Red Lodge Clay Center – Short-Term Resident 2015
Dean Adams was born in San Francisco, California and raised in Billings, Montana. He earned his MFA from the University of Iowa. Art has taken him around the world, including designing and firing wood kilns, as well exhibiting work. With Josh DeWeese, Adams is co-director of the International Wild Clay Research Project at Montana State University (MSU), an interdisciplinary research and teaching vehicle based on local ceramic materials. Adams serves as the Dean of College of Arts & Architecture at MSU. Notable exhibitions include work in the Bienal de Curitiba in Curitiba, Brazil, Animal Farm: Beastly Muses and Metaphors, at Sotheby’s S2 Gallery in London, England, and Spring Awakenings – Fruhlingserwachen; Siegfried Contemporary Art, Notting Hill, London, England.
The Art of Being Male
Beauty does not lie in the eye of the beholder. As soon as we enter the world we begin the process of enculturation and acculturation through submersion in the world around us, both the familiar and the “other” helping determine our belief system. Culture is multifarious and the collection ideals, attitudes, principles, behaviors, and rules defining a community. Choice, cognition, and memory assist us as we confront complex decisions during our journey through life – or so we think. We are extremely adaptable animals capable of amazing thinking abilities, including abstract thought, self-control, and metacognitive processes. However, powerful forces beyond conscious thought impact our lives in multitudinous ways.
Consider arousal and the power of emotion in our lives. Abraham Maslow’s Hierarchy of Needs model contains assorted forms of stimulation throughout but the only one present in the biological and physiological layer is sex. We are sexual beings, inhibited and enabled by intuition, pheromones, and our subconscious. I use the image of the penis combined with other imagery, especially birds, to create icons of a new paradigm contrary to popular cultural attitudes of male sexuality. By detaching the penis from realistic human form and re- contextualizing it with the bird form I create a new paradigm for a contemporary world. The winged phallus has been made by many cultures throughout time, often as a good luck charm intended to ward off the evil eye.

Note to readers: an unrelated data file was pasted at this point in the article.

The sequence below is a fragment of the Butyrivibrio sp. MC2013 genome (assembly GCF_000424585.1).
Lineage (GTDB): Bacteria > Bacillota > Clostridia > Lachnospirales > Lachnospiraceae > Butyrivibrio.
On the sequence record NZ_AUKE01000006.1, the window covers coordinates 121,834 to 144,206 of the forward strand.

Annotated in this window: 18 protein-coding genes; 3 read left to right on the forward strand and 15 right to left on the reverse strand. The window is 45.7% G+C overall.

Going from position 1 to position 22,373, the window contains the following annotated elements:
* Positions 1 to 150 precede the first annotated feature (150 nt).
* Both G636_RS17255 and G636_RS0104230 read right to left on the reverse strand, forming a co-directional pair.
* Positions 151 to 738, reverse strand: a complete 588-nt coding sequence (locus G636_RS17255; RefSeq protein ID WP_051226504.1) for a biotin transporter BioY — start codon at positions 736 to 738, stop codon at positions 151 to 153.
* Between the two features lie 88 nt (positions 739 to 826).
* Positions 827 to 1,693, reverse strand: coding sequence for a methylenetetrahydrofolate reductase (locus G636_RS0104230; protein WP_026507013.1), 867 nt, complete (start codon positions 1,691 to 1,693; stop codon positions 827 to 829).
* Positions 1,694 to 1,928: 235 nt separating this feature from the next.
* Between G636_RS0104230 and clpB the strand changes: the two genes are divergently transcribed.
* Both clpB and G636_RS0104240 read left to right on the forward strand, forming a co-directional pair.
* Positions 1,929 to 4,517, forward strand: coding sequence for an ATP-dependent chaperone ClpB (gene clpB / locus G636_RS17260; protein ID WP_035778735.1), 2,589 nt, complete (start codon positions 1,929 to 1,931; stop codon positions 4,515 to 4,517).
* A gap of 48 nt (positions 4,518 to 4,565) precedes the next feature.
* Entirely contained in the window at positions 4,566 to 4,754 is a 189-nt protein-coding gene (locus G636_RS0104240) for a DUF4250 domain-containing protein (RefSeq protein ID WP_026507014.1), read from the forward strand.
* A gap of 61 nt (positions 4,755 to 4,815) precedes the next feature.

I de-eroticize the penis and celebrate maleness in a playful, humorous way that permits viewers to let their guard down. Humor allows me to be more furtive. There is a parallel between my work and other forms of humor. Bigoted humor is the most subversive form of intolerance because of the guise of humor. My work uses wit subversively, but in a positive way, allowing the viewer to consider the penis, maleness, homosexuality, heterosexuality, bisexuality in a way that is unhindered by the human form. They violate a taboo born out of mainstream cultural connotations expressing male sexuality as characterized by abuse, domination, pornography, and narcissism. We are a society that is, paradoxically, phallocentric, phallophobic, homophobic, and repressed. I intend my pieces to act as metaphors representing uninhibited phallic sexuality, which is negative to neither males nor females.